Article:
Contact the experts: It’s not recommended that the average homeowner attempt to handle a bat in the house. Thankfully, there are experts who can assist you in removing bats safely from your home. Start by contacting a local animal rescue or rehab center, or your local Humane Society. If they can’t assist you, your local wildlife or game and fish department should be able to help. Some pest control companies also know how to remove bats—but always confirm that they’re qualified and experienced to do so in a safe and humane way.
Keeping Bats Safe Outside
The best way to avoid dealing with bats in your house is to provide them with a safe haven outdoors. Here are some tips to help you create a safe environment for bats.
Build a bat house. You can build a DIY bat house or bat box, or you may purchase one that’s pre-made to provide bats with a safe shelter. Build your bat house with sturdy pieces of wood. You can download designs online and use a saw, screws, and nails to construct the bat house.
Place the bat house at least 10-12 feet off the ground, facing south to southeast. The best location will be where the bat box gets early morning sunlight and continues to get full sun throughout the day. The ideal temperature for bats is between 85 to 100 degrees Fahrenheit.
Keep the bat house away from trees where birds of prey may try to eat them. A tall pole is a good alternative—but never attach it to an active utility pole—or if you want, you can attach the box directly to the side of your house. Make sure that the bat box is at least one-quarter of a mile within a water source and maintain it by painting it with a quality, exterior latex paint. Never attempt to move your bat house if there are currently bats inside. Often, parents will raise baby bats in the bat box to keep them safe until they’re old enough to venture out on their own.
Monitor pets outside. Pets, especially cats, are predators of bats. A curious pet may swat at a bat or attempt to kill it, so it’s important to keep your animals away from the bat house. You don’t have to keep your pets inside all of the time, but make sure you watch them and monitor them closely whenever they’re let out to ensure that they don’t try to get into the bat house or attempt to harm a bat that may be flying by.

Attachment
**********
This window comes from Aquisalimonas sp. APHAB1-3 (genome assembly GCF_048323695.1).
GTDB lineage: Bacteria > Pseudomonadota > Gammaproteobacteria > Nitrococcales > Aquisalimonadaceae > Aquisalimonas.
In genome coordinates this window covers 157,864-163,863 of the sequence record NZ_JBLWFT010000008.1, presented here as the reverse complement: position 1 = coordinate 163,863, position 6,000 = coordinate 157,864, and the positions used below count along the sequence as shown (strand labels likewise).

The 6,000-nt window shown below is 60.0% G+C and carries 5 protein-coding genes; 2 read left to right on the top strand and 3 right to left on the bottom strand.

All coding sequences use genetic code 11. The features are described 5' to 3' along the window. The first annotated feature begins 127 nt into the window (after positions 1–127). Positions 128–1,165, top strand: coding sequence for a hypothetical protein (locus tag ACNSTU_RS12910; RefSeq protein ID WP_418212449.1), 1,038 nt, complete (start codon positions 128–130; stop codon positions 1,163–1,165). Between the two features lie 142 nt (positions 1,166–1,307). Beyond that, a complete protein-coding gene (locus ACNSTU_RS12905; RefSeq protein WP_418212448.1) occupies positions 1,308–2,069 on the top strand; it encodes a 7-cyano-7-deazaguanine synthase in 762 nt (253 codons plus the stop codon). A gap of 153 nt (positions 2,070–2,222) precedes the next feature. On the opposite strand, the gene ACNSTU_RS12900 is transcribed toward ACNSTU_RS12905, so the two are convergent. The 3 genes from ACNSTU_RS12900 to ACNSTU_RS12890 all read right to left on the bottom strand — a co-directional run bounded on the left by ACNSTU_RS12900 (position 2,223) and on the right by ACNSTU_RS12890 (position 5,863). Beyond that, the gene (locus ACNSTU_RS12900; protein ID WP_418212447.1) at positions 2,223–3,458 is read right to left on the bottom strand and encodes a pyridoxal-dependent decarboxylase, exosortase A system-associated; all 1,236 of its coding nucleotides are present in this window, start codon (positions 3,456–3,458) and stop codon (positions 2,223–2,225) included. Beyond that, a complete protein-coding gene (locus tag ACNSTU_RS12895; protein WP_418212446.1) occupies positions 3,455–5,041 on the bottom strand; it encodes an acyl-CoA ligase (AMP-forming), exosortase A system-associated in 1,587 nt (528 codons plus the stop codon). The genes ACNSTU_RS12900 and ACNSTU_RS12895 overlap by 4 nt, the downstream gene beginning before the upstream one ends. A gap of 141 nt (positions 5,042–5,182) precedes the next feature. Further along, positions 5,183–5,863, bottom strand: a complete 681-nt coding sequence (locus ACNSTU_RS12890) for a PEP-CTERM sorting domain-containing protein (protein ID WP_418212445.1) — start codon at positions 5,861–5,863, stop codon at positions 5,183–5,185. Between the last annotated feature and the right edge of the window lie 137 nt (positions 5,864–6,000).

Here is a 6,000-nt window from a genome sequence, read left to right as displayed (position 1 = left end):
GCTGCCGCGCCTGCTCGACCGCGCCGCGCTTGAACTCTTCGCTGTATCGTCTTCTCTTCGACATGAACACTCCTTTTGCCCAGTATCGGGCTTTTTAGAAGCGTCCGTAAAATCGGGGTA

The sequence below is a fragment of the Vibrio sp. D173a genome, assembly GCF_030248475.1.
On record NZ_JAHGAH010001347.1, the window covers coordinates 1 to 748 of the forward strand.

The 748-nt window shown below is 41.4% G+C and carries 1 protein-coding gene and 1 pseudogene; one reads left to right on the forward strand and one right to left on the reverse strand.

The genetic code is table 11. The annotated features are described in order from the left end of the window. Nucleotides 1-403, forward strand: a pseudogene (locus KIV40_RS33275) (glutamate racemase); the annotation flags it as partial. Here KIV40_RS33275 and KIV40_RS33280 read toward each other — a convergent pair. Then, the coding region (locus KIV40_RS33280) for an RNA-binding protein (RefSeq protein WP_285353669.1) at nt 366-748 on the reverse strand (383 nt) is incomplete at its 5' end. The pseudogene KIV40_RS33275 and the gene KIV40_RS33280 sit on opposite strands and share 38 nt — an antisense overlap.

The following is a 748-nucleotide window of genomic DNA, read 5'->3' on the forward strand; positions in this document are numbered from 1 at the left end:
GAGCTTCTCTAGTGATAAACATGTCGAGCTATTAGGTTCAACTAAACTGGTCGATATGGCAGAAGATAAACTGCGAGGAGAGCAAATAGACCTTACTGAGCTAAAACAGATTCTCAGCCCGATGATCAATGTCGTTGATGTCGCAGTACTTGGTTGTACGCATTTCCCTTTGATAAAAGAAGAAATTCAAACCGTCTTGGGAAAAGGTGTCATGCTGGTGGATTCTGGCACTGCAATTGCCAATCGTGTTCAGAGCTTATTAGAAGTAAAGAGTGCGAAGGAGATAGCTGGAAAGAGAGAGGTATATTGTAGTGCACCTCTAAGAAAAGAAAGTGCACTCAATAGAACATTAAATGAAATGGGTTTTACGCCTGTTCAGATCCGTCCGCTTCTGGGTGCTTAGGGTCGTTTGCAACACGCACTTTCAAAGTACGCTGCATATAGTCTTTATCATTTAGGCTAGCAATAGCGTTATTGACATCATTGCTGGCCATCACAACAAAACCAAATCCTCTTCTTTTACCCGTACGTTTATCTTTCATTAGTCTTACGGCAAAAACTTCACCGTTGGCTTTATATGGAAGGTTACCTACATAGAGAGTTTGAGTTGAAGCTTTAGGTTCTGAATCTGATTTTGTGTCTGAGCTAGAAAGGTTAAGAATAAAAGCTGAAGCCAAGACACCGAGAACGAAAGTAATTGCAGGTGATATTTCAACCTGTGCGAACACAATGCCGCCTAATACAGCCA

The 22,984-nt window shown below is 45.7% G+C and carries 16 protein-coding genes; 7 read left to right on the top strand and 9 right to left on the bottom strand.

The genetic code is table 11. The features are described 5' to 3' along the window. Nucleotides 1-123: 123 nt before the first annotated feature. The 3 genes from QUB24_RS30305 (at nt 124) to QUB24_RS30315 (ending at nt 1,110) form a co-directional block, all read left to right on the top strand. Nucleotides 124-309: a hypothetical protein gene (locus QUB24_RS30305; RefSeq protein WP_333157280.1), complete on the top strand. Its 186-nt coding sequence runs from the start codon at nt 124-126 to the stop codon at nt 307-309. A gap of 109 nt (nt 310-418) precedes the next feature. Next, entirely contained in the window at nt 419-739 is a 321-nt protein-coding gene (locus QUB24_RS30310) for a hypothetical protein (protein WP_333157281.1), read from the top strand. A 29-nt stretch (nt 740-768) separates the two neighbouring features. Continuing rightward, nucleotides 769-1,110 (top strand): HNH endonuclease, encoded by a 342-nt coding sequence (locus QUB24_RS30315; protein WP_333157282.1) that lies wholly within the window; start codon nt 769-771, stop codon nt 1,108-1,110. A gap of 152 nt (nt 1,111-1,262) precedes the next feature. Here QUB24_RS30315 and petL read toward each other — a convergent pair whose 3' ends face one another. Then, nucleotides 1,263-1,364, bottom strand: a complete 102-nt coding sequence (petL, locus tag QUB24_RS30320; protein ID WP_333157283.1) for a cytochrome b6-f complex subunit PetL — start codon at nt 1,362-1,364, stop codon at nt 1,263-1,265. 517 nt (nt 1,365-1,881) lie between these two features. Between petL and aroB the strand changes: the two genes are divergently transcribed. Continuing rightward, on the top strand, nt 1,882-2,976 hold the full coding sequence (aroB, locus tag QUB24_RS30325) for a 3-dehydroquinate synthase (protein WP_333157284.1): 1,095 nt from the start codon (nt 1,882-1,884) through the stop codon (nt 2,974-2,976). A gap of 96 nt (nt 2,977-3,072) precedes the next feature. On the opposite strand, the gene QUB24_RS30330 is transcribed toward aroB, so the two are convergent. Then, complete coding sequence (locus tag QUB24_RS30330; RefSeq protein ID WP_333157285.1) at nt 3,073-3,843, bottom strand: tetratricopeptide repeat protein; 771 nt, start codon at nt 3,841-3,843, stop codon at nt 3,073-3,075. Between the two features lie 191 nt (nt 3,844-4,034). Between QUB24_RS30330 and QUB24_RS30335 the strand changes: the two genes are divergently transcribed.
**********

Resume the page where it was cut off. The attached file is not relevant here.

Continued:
Don’t use pesticides. Chemicals in pesticides can cause serious harm to bats. If the pesticides get into the animals’ food source, they can have toxic, deadly consequences. Instead of keeping pests away using synthetic pesticides, look for organic, all-natural alternatives to keep bats and birds safe. You can make your homemade organic pesticides using a variety of ingredients like neem oil, a simple Himalayan salt spray, or mineral oil.
Prevent bats from entering your home. If you want to keep bats away, there are several things you can do. Get bat control products. Seal all gaps and cracks around the perimeter of your home, particularly near the attic. Look for any areas where light comes in. If you see sunlight coming in through these areas, it means that bats and other pests can easily come inside. It’s important to keep in mind that these precautions may prevent bats from leaving and are recommended to be used outside of baby season, and only if you have confirmed no bats are present.
Fill gaps and holes with caulk or stainless steel mesh screens. Check the fireplace vents and chimneys to ensure that they’re closed off with a well-fitting, protective cap. Look for any loose trim or fascia on your house, and make sure that it’s securely attached to the frame. If you have a tile roof, install rigid mesh in gaps between the tiles so bats don’t attempt to gain entry. Not only will these measures keep bats out of your home, but they’ll also prevent other pests from entering, too.
Although bats are often misunderstood by humans, more people are beginning to understand their importance when it comes to preserving and promoting a healthy environment. If you keep bats out of your home and make their environment safe, these important mammals will continue to thrive. Never attempt to handle a bat if you’re not sure how to do so safely. Instead, contact professional animal rescue organizations in your area, and they will be happy to help you remove and relocate the bat or bats safely. When we learn to coexist with animals, it helps to ensure a better world for future generations to come.